April 2011
Volume 52, Issue 14
Free
ARVO Annual Meeting Abstract  |   April 2011
Sources Of Reflectivity In Optical Coherence Tomography (OCT) Of Retina: Candidates Near The Inner-Outer Segment (IS/OS) Junction
Author Affiliations & Notes
  • Katie M. Litts
    Vision Science Training Program,
    University of Alabama at Birmingham, Birmingham, Alabama
  • Jeffrey D. Messinger
    Department of Ophthalmology,
    University of Alabama at Birmingham, Birmingham, Alabama
  • Kenneth R. Sloan
    Department of Computer and Information Science,
    University of Alabama at Birmingham, Birmingham, Alabama
  • Richard F. Spaide
    Vitreous Macula Retina Consultants of NY, New York, New York
  • Christine A. Curcio
    Department of Ophthalmology,
    University of Alabama at Birmingham, Birmingham, Alabama
  • Footnotes
    Commercial Relationships  Katie M. Litts, None; Jeffrey D. Messinger, None; Kenneth R. Sloan, None; Richard F. Spaide, None; Christine A. Curcio, None
  • Footnotes
    Support  International Retinal Research Foundation, Thome Foundation, EyeSight Foundation of Alabama, Research to Prevent Blindness Inc.
Investigative Ophthalmology & Visual Science April 2011, Vol.52, 1322. doi:https://doi.org/
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      Katie M. Litts, Jeffrey D. Messinger, Kenneth R. Sloan, Richard F. Spaide, Christine A. Curcio; Sources Of Reflectivity In Optical Coherence Tomography (OCT) Of Retina: Candidates Near The Inner-Outer Segment (IS/OS) Junction. Invest. Ophthalmol. Vis. Sci. 2011;52(14):1322. doi: https://doi.org/.

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      © ARVO (1962-2015); The Authors (2016-present)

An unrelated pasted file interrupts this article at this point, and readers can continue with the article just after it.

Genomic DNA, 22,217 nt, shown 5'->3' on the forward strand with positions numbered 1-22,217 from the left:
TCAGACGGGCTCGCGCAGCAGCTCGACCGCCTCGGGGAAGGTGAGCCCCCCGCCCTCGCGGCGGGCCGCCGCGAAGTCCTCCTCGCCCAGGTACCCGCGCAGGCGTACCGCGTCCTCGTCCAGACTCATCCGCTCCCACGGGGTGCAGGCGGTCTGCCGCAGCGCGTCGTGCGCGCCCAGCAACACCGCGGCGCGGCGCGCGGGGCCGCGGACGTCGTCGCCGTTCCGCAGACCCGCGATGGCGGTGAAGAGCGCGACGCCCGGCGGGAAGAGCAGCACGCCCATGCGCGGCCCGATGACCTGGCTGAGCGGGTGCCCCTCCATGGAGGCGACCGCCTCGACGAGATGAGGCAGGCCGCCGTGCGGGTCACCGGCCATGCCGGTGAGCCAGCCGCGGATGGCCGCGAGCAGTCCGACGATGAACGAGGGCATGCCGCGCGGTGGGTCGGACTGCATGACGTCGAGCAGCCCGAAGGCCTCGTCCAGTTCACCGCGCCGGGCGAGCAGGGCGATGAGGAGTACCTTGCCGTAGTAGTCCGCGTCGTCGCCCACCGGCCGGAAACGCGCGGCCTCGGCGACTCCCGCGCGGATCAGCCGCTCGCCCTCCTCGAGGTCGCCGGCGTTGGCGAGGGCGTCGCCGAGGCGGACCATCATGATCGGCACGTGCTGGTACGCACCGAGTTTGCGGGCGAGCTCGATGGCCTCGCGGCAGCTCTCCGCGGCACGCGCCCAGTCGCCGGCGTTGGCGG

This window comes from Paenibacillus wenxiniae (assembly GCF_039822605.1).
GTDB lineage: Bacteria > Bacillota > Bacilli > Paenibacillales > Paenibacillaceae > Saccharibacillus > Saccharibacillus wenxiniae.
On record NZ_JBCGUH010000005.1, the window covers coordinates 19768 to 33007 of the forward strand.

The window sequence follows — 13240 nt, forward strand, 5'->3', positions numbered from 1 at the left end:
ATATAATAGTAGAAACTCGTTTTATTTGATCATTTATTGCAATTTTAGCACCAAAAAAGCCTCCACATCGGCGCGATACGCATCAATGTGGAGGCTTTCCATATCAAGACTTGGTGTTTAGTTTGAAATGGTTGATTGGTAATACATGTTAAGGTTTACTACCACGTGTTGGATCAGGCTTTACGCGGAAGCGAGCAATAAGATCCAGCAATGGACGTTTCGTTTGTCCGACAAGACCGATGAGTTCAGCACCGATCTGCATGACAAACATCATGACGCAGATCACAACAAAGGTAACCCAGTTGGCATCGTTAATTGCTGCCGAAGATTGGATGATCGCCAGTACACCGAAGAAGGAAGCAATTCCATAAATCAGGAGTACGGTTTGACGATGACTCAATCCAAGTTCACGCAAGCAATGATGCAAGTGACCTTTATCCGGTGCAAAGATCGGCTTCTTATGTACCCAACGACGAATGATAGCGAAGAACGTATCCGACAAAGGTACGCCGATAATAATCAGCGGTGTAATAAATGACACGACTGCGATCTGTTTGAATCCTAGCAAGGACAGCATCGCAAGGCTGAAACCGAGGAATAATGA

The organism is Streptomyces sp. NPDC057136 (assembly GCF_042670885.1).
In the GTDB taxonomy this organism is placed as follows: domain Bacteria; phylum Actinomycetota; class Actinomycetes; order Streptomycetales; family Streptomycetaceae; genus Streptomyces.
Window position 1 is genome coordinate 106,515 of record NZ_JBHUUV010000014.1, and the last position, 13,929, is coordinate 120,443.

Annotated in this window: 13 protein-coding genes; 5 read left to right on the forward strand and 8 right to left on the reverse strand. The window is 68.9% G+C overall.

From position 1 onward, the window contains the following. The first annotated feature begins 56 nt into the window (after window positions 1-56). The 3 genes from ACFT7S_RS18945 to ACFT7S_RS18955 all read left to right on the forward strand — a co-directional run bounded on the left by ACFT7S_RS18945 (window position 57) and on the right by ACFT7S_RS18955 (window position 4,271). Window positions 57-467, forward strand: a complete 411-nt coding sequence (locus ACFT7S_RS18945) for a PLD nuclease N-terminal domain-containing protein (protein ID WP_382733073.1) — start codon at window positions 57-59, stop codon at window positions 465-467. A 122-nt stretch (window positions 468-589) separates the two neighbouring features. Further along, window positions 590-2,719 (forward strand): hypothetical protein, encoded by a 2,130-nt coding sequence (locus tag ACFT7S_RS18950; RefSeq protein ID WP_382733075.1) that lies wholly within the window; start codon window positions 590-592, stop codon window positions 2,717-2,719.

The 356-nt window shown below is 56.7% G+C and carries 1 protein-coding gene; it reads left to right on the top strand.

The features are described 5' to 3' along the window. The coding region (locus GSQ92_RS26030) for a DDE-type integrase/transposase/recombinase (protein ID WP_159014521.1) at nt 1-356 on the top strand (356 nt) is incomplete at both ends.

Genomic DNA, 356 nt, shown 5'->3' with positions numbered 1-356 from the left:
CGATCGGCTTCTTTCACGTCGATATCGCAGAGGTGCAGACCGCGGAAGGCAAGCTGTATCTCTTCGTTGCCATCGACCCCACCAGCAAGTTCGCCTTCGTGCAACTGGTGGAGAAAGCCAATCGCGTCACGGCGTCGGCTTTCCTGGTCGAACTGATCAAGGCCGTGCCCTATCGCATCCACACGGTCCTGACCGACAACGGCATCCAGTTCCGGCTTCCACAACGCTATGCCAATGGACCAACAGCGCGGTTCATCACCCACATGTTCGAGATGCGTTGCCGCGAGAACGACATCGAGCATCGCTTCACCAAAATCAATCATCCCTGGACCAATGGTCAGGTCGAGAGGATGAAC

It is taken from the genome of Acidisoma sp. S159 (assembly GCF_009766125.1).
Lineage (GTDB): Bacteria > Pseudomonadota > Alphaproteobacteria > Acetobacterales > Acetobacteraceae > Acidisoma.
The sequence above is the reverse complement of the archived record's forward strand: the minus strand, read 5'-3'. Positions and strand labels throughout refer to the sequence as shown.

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Abstract

Purpose: : To evaluate candidate correlates of the 2nd hyper-reflective outer retinal OCT band, currently attributed to the IS/OS junction; to provide morphometric characteristics of photoreceptor IS mitochondria (Mito) and cilia (Cil), 2 refractive organelles near this location.

Methods: : Fellow eyes of a 10 yr old male monkey (M. Mulatta) were preserved by immersion in 2% glutaraldehyde and 1% paraformaldehyde and processed for thin-section transmission electron microscopy in the horizontal plane. For 6 cones at each of 2 IS ellipsoid levels (EL-Base, near myoid, and EL-Apex, near OS), we determined cross-sectional diameter (D) of IS, Mito, and Cil, Mito number, fraction of IS cross-section occupied by organelles (A-Mito, A-Cil), and a ratio of electron density (Mito/surrounding cytosol), using digital planimetry, ImageJ, and MATLAB. Locations analyzed included 2 in the rod-free (RF) foveal center and 3 in rod-containing (RC) areas at ~0.4 mm (2°) eccentricity.

Results: : Right eye results are reported, as the 2 eyes were similar. Standard deviations were <11% of the means for all measurements. From RF to RC areas, cone ISD doubled (2.18 µm to 4.41 µm), Mito number in individual cones increased 7-fold in the EL-Base (15.62 to 116.00) and 3.5-fold in the EL-Apex, and A-Mito doubled (0.20 to 0.40). Relative to EL-Base, EL-Apex cone IS had 29% fewer Mito (in RC areas only). ISD, Mito number, and A-Mito, varied little for rods (1.61 µm; 9.79 EL-Base Mito and 27.56 EL-Apex Mito; 0.40). Electron density ratio (0.64) was similar in both cones and rods. Mito D was 0.18 µm (rods and RF cones) and 0.24 µm (RC cones). Cil (0.35 µm D) occupied 0.2% and 0.7% of retinal surface area occupied by cone and rod IS Mito, respectively.

Conclusions: : Among organelles, Mito have a high refractive index (1.4) [1]. Within the numerically dominant cone population at this eccentricity range, Mito number varies markedly as the IS ellipsoid expands. Mito cross-sectional profile in the retinal image plane is 40-60 greater that that of Cil, which appears too small to account for the intensely reflective 2nd band. These data, combined with improved measures of IS height and Mito packing geometry, can be used to derive models of 2nd band reflectivity.[1] Wilson. J Biomed Opt. 2007;12:014010.

Keywords: imaging/image analysis: non-clinical • microscopy: electron microscopy • mitochondria 
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